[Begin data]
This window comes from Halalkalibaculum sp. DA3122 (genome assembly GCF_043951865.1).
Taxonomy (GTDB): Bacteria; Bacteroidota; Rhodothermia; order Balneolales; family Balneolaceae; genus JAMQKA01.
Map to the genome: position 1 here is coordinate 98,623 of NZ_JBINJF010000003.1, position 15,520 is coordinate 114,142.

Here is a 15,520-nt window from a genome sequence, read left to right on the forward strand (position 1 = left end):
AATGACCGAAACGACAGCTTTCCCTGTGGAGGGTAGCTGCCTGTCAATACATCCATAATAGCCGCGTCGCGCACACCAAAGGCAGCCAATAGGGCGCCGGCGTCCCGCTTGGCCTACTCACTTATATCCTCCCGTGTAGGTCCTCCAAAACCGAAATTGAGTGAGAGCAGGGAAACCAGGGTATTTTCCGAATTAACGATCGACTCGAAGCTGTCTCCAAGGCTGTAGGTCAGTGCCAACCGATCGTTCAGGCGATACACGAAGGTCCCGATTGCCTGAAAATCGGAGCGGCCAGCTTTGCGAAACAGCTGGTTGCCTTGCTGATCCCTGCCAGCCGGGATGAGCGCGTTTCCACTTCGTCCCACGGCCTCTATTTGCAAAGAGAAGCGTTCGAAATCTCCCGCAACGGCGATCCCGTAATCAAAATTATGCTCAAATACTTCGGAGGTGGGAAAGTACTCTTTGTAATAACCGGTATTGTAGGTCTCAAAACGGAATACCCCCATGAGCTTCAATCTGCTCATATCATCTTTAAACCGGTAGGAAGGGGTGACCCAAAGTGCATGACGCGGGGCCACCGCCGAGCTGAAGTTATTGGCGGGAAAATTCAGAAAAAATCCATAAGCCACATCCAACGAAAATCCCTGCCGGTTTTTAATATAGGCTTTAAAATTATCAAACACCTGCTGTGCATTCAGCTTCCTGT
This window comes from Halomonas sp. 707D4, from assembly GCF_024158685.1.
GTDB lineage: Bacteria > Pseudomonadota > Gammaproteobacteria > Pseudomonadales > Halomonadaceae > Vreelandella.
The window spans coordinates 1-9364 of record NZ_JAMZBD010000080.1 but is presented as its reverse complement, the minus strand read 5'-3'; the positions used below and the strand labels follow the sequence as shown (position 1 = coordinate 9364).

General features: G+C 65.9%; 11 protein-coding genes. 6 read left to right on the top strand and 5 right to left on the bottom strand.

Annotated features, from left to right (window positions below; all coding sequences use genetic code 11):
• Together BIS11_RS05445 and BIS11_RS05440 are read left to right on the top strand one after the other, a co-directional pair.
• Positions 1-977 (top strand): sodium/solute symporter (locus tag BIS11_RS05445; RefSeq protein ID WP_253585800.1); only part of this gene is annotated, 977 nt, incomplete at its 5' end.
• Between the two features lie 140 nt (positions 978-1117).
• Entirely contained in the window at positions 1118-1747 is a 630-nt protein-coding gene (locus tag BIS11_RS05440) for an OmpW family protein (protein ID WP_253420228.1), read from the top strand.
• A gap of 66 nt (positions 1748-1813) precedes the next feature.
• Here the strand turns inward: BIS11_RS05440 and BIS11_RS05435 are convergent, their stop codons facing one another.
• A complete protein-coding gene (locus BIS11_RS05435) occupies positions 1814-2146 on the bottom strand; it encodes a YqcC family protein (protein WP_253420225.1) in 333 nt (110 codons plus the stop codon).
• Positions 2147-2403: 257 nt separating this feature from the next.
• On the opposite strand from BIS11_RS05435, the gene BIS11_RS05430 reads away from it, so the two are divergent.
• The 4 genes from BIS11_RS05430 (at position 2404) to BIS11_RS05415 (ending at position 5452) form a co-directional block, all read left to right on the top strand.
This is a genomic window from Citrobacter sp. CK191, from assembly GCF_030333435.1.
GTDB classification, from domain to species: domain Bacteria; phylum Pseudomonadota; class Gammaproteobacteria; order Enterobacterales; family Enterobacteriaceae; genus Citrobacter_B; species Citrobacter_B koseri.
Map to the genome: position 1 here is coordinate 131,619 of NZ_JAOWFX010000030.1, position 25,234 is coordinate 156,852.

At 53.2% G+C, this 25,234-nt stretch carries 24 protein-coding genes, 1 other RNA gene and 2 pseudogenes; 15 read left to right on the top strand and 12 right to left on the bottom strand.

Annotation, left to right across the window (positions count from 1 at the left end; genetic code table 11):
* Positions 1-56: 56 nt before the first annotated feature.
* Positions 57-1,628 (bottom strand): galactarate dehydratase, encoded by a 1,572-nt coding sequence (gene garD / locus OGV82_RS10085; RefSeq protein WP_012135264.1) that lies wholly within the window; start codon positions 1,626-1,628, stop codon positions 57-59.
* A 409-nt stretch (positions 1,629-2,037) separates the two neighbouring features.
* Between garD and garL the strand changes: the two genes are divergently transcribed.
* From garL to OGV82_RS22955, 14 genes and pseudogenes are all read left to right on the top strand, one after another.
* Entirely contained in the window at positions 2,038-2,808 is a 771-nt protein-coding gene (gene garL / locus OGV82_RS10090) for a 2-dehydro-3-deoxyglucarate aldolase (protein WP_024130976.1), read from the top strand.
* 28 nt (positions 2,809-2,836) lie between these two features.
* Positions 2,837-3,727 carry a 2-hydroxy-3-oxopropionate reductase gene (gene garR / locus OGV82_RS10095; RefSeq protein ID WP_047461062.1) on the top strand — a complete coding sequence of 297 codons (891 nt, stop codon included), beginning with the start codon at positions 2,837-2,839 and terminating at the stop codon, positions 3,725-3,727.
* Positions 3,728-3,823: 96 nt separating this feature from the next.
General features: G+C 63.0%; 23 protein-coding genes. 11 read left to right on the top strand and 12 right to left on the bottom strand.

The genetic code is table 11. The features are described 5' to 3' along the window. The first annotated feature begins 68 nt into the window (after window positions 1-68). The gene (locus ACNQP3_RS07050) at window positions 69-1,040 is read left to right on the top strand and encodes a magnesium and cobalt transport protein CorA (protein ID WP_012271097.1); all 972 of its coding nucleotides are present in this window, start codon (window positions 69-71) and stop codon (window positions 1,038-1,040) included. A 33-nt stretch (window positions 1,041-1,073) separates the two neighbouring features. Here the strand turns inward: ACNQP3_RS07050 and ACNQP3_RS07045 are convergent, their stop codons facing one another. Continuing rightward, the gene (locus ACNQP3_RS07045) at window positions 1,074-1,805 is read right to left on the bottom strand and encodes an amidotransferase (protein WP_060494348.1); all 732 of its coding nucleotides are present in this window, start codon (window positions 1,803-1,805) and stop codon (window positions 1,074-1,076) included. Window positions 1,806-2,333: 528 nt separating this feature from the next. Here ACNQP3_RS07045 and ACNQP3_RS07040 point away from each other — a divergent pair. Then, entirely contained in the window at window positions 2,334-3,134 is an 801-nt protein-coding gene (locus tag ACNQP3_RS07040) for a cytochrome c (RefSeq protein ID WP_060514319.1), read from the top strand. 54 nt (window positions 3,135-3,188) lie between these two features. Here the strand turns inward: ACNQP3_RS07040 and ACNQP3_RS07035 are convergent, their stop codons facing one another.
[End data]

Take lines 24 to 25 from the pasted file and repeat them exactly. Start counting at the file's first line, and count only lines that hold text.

At 53.2% G+C, this 25,234-nt stretch carries 24 protein-coding genes, 1 other RNA gene and 2 pseudogenes; 15 read left to right on the top strand and 12 right to left on the bottom strand.

Annotation, left to right across the window (positions count from 1 at the left end; genetic code table 11):